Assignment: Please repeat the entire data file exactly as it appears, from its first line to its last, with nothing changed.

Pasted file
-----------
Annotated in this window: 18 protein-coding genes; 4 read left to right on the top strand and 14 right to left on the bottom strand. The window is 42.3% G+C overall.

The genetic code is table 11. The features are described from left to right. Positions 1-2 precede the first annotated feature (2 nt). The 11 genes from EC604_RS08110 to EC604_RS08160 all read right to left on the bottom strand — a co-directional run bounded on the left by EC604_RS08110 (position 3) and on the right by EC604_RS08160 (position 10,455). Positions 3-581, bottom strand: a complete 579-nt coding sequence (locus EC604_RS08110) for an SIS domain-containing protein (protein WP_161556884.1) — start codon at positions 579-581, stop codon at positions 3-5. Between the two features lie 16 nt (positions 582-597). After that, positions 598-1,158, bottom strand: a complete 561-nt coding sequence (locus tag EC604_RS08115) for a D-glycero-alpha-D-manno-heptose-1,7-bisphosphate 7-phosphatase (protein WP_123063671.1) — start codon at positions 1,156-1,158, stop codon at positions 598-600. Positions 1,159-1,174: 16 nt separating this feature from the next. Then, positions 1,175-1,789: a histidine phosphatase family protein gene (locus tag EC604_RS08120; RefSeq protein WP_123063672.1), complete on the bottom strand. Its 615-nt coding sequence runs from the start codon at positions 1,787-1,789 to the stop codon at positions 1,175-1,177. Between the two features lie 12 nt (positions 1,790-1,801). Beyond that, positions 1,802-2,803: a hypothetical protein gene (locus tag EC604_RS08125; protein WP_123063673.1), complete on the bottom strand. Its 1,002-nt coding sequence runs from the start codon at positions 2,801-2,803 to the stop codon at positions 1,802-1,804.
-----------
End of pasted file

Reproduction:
Annotated in this window: 18 protein-coding genes; 4 read left to right on the top strand and 14 right to left on the bottom strand. The window is 42.3% G+C overall.

The genetic code is table 11. The features are described from left to right. Positions 1-2 precede the first annotated feature (2 nt). The 11 genes from EC604_RS08110 to EC604_RS08160 all read right to left on the bottom strand — a co-directional run bounded on the left by EC604_RS08110 (position 3) and on the right by EC604_RS08160 (position 10,455). Positions 3-581, bottom strand: a complete 579-nt coding sequence (locus EC604_RS08110) for an SIS domain-containing protein (protein WP_161556884.1) — start codon at positions 579-581, stop codon at positions 3-5. Between the two features lie 16 nt (positions 582-597). After that, positions 598-1,158, bottom strand: a complete 561-nt coding sequence (locus tag EC604_RS08115) for a D-glycero-alpha-D-manno-heptose-1,7-bisphosphate 7-phosphatase (protein WP_123063671.1) — start codon at positions 1,156-1,158, stop codon at positions 598-600. Positions 1,159-1,174: 16 nt separating this feature from the next. Then, positions 1,175-1,789: a histidine phosphatase family protein gene (locus tag EC604_RS08120; RefSeq protein WP_123063672.1), complete on the bottom strand. Its 615-nt coding sequence runs from the start codon at positions 1,787-1,789 to the stop codon at positions 1,175-1,177. Between the two features lie 12 nt (positions 1,790-1,801). Beyond that, positions 1,802-2,803: a hypothetical protein gene (locus tag EC604_RS08125; protein WP_123063673.1), complete on the bottom strand. Its 1,002-nt coding sequence runs from the start codon at positions 2,801-2,803 to the stop codon at positions 1,802-1,804.